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A photograph taken of Lady Gregory on an Abbey Theatre tour of the US. Courtesy of the National Library of Ireland

The Irish For Kiltartanese and a passionate affair. The story of Galway's Lady Gregory

Darach Ó Séaghdha follows the artistic path of one of Ireland’s most fascinating historical women.

The Gaelic language itself depends very much on ear and rhythm, and when those who are thinking in Gaelic speak in English, they get the same rhythm.

Lady Gregory

ONE HUNDRED AND forty years ago this month, a young Galway woman called Augusta Persse married a Tory politician and landlord who was 35 years her senior.

He was known for speaking in defence of the Confederacy during the American Civil War, for introducing a notorious clause in parliament limiting access to relief during the Irish Famine, and for being the governor of Ceylon when its cash crop (coffee) failed, leading to an economic crisis there.

His name was Lord William Gregory, and Augusta would thereafter be known as Lady Gregory.

Nowadays she is far better known than her husband on account of her leading role in Irish Literary Revival, including the founding of the Abbey Theatre. But how did she step out of his shadow to become a leader who left an indelible mark on Irish culture?

Her political awakening can be traced back to a visit to Egypt with her husband shortly in the early 1880s. Prior to this, it appears she shared the imperial sympathies of her family and her husband. While in Cairo she met a poet by the name of Wilfred Scawen Blunt.

Lady Gregory - Ben Bay drawing A painting of Gregory by ‘Ben Bay’. Courtesy of the National Library of Ireland Courtesy of the National Library of Ireland

Though he came from a respectable background (old family, diplomatic career, member of the Carlton Club), Wilfred was considered a bit bohemian on account of his literary pursuits and edgy political opinions (including support for Egyptian independence and Home Rule) haunting the blur between colonial high society and the underworld of artists and radicals.

And while Lord Gregory’s interest in horses was limited to betting and losing his inherited wealth on them, Wilfred was an aficionado of equine pursuits, introducing Arabian breeds to Britain as well as keeping his own stud farm. A notorious womaniser, his modus operandi was to invite young women to the stables to meet the thoroughbreds as a pretext for seduction, and Augusta was no exception.

First writings

Before long, Augusta and Wilfred were having a passionate affair. It was during this intense period that the two first works attributed to her were produced. The first of these was “Arabi and His Family” a pamphlet defending the Egyptian rebel leader Ahmed Urabi for this part in a rising there. The pamphlet, which also ran as a letter in The Times, was well received and Urabi’s death sentence was appealed (he was merely banished instead of shot).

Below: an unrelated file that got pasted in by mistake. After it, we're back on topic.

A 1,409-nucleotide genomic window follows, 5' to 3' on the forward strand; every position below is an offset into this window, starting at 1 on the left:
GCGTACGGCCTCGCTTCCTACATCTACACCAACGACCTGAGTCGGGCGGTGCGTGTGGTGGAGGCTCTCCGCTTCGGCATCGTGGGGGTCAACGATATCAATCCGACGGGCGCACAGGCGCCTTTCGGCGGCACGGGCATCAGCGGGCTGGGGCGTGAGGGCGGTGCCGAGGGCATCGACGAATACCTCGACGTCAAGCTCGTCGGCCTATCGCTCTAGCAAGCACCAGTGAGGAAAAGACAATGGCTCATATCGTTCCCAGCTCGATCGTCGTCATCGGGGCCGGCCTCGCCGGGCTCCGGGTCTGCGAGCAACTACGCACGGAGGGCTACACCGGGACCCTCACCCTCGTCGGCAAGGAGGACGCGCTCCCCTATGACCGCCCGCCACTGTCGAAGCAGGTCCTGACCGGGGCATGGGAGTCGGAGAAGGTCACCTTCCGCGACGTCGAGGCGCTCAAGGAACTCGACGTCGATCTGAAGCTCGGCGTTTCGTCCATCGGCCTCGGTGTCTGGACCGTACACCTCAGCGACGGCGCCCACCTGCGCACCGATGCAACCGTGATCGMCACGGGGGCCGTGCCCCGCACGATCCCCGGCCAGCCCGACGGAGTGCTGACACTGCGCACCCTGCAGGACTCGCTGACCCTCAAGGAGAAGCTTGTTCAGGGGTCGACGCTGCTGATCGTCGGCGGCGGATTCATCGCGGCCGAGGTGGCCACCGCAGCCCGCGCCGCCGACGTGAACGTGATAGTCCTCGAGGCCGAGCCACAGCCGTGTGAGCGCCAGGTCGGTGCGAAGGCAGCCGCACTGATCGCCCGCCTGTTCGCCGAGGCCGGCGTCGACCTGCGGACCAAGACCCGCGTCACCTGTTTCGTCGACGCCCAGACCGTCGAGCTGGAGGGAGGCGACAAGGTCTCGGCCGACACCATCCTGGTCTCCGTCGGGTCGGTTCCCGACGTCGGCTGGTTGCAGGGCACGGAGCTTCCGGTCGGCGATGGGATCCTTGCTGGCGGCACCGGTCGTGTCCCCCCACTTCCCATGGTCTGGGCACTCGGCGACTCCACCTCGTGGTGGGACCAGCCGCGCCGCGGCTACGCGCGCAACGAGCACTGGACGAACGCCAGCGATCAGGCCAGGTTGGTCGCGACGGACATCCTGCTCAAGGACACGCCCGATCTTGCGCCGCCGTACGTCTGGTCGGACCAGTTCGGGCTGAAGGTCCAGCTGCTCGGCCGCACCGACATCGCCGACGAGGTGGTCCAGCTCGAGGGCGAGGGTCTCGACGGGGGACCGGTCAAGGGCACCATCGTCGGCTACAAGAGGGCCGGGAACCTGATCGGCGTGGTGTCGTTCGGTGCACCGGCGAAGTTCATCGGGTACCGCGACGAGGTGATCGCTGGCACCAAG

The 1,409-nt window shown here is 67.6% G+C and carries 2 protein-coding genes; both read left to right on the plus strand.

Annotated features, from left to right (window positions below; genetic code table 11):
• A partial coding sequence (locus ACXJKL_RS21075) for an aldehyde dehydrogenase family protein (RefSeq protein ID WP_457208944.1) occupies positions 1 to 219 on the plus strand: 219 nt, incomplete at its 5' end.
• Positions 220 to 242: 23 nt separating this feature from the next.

The second work was a body of love poetry about her affair with Wilfred. Obviously it would have been scandalous to publish such works under her own name at the time.

“A Woman’s Sonnets” was published by Wilfred himself anonymously, allowing him to take credit for the works while also being able to slyly gloat about being their subject. This probably annoyed Augusta, as did Wilfred moving on to a new romantic conquest – Jane Morris, the famous pre-Raphaelite model and wife of the painter William Morris. Nonetheless, they stayed in touch for years, including during his spell in a Galway jail for protesting an eviction there.

vtls000224826_001 A cartoon drawn by Grace Gifford Plunkett which is entitled ‘Lady Gregory sighing for new worlds to Kiltartanise’ – a reference to the version of the Hiberno-English dialect spoken around Kiltartan which Gregory used in her writings. Courtesy of the National Library of Ireland Courtesy of the National Library of Ireland


While the poems in “A Woman’s Sonnets” are written in an almost Shakespearean style, she rejected this model when she returned to writing in the 1890s. Wanting to communicate the sense as well as the storylines of Irish mythology to an English-speaking audience, she used a stylised Hiberno-English in her books Cuchulain of Muirthemne and Gods and Fighting Men. She called this Kiltartanese in acknowledgement of the way the people of Kiltartan used English.

When she wrote her own version of Grania, Yeats was horrified that her take on the story of a king’s young wife falling for a young warrior was too obviously autobiographical and urged her to use her platform and wealth to promote other writers instead. And promote she did, although she continued to write prolifically.

While Kiltartanese was not the way Augusta spoke English herself, it represents the first significant attempt in print to present Irish-idiom English outside the context of ridicule, and it kicked the door down for other writers to make progress in this area, as well as creating an interested audience for the original texts themselves.

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